USDA Forest Service
Forest Products Laboratory
One Gifford Pinchot Drive
Madison, WI 53705-2398
(608) 231-9200

 

Wood Technology Transfer Fact Sheet

Eucalyptus globulus

Bluegum

Family: Myrtaceae

Other Common Names: None.

Distribution: Found mainly in Tasmania (Australia) but extensively cultivated in plantations in subtropical regions, has been favored in California and Hawaii.

The Tree: In its natural habitat reaches a height of 150 ft with a trunk diameter of 3 to 5 ft.

The Wood:

General Characteristics: Heartwood pale yellow brown; sapwood grayish white. Grain usually interlocked; texture moderately coarse; luster rather low; without distinctive odor or taste; frequently contains gum veins that may detract from the appearance.

Weight: Basic specific gravity (ovendry weight/green volume) about 0.80 for forest-grown material and 0.67 for plantation-grown; air-dry density 61 and 51 pcf respectively.

Mechanical Properties: (2-in. standard)

Moisture content Bending strength Modulus of elasticity Maximum crushing strength

(%) (Psi) (1,000 psi) (Psi)

Green (6) 12,200 2,160 6,180

12% 21,200 2,950 12,000

Green (40) 11,200 2,010 5,250

12% 16,600 2,370 9,940

Janka side hardness 1,540 to 2,580 lb for dry material. Forest Products Laboratory toughness 209 in.-lb for green material and 234 in.-lb for dry (5/8- in. specimen).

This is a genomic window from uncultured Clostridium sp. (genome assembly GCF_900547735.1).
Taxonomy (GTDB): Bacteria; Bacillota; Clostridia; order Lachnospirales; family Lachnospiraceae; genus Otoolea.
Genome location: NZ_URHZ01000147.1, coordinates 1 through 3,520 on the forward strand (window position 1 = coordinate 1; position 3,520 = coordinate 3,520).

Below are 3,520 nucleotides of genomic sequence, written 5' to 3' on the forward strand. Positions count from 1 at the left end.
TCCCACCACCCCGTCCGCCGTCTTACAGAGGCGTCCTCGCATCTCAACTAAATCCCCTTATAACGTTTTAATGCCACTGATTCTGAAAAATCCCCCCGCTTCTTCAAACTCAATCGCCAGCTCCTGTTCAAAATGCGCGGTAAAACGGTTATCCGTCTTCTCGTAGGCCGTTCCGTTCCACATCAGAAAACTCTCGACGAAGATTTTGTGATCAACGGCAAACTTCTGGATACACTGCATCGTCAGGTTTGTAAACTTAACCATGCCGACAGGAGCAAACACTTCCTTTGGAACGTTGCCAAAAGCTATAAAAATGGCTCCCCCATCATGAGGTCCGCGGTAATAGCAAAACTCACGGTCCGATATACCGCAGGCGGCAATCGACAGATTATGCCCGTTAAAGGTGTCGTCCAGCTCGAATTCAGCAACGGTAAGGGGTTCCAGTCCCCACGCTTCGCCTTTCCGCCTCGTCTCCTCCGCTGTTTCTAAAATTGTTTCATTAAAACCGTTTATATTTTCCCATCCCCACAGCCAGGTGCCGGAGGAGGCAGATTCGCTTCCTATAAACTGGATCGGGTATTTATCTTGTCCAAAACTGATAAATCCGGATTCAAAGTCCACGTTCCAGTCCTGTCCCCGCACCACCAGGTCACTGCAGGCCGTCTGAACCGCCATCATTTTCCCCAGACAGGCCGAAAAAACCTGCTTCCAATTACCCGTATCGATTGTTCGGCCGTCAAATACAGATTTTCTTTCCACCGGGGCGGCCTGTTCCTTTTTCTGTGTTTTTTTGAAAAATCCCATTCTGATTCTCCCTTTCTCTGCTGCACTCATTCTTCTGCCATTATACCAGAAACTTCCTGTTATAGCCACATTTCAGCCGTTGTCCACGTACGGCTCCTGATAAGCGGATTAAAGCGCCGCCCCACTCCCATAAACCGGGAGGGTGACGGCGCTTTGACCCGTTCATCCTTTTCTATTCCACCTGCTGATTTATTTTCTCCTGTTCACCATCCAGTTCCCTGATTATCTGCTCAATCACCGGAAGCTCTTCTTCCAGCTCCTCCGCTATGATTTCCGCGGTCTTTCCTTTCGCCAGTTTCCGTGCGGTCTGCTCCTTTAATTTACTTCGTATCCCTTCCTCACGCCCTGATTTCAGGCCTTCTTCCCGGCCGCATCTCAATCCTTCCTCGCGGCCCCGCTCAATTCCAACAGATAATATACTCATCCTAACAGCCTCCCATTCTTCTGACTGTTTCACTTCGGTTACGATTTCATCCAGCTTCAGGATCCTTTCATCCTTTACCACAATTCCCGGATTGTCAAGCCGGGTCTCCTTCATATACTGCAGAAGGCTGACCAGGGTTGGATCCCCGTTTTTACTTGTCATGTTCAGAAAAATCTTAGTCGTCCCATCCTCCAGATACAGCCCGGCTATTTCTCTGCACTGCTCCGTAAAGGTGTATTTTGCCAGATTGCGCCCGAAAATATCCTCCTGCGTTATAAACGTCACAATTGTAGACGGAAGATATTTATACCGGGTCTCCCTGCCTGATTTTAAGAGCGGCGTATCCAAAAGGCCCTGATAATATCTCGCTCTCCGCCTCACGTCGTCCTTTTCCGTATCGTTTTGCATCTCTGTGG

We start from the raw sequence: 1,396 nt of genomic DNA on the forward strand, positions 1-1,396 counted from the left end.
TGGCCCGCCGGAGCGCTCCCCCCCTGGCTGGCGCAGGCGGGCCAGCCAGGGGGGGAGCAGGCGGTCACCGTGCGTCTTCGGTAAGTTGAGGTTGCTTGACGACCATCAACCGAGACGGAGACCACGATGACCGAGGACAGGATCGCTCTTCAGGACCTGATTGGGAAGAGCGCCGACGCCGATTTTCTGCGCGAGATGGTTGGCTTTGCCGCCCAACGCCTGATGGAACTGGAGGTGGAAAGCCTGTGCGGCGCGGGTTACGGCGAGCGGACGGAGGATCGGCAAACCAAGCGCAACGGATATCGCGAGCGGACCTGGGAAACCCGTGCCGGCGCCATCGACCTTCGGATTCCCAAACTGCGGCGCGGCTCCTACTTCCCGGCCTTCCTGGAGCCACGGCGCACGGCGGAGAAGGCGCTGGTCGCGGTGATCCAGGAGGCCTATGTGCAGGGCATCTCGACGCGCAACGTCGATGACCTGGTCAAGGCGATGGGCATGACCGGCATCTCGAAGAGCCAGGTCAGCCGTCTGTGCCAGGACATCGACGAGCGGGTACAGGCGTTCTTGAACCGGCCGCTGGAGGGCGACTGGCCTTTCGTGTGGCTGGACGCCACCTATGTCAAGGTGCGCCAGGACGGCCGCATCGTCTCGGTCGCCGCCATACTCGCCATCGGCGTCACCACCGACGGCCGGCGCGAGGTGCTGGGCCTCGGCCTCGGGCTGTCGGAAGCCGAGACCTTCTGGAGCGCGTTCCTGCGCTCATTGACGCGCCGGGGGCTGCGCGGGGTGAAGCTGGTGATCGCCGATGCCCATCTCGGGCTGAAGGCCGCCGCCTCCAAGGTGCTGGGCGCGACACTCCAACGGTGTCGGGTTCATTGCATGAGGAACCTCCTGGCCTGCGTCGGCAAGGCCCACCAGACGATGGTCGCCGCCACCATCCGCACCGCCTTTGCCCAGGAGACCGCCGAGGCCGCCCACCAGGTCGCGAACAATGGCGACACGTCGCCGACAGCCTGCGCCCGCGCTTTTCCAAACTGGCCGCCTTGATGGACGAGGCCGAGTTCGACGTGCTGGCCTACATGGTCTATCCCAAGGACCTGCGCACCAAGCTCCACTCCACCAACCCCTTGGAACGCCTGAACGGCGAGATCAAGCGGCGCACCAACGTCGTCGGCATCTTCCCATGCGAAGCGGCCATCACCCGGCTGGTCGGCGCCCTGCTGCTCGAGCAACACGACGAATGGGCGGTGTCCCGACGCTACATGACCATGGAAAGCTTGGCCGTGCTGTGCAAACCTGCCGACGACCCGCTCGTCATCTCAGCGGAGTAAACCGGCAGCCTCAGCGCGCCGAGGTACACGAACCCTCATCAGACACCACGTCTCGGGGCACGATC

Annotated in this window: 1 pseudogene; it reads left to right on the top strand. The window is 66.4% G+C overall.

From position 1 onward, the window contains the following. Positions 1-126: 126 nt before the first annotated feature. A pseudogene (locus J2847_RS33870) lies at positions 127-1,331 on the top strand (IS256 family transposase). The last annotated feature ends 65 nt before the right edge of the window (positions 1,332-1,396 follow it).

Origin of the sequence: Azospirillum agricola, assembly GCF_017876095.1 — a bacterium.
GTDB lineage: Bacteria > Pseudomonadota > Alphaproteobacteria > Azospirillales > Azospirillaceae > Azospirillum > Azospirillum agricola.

Drying and Shrinkage: Somewhat difficult to season, prone to checking with some tendency to warp and collapse. Kiln schedule T3-C2 is suggested for 4/4 stock with reconditioning treatment (steaming) at a moisture content of 20% to remove collapse. Shrinkage green to ovendry: radial 8%; tangential 12%. Movement in service is large.

Working Properties: Saws well, torn grain is common when dressing quartered faces. Rotary peels well if bolts are heated.

Durability: Heartwood moderately resistant to decay; sapwood vulnerable to powder-post beetle attack as well as termites.

Preservation: Sapwood is responsive to open tank and pressure treating systems; heartwood is believed to be difficult to impregnate.

Uses: Pallets, fenceposts, general construction, utility plywood, flooring, pulp and paper products.

Additional Reading: (6), (40), (57)

6. Bolza, E., and N. H. Kloot. 1963. The mechanical properties of 174 Australian timbers. CSIRO Div. For. Prod. Technol. Pap. For. Prod. Aust. No. 25.

40. Markwardt, L. J., and T. R. C. Wilson. 1935. Strength and related properties of woods grown in the United States. U.S. Dep. of Agric., Tech. Bull. No. 479.

57. Skolmen, R. G. 1974. Some woods of Hawaii. . . properties and uses of 16 commercial species. USDA Gen. Tech. Rep. PSW-8. Pac. Southwest For. and Range Exp. Stn., Berkeley, Calif.

From: Chudnoff, Martin. 1984. Tropical Timbers of the World. USDA Forest Service. Ag. Handbook No. 607.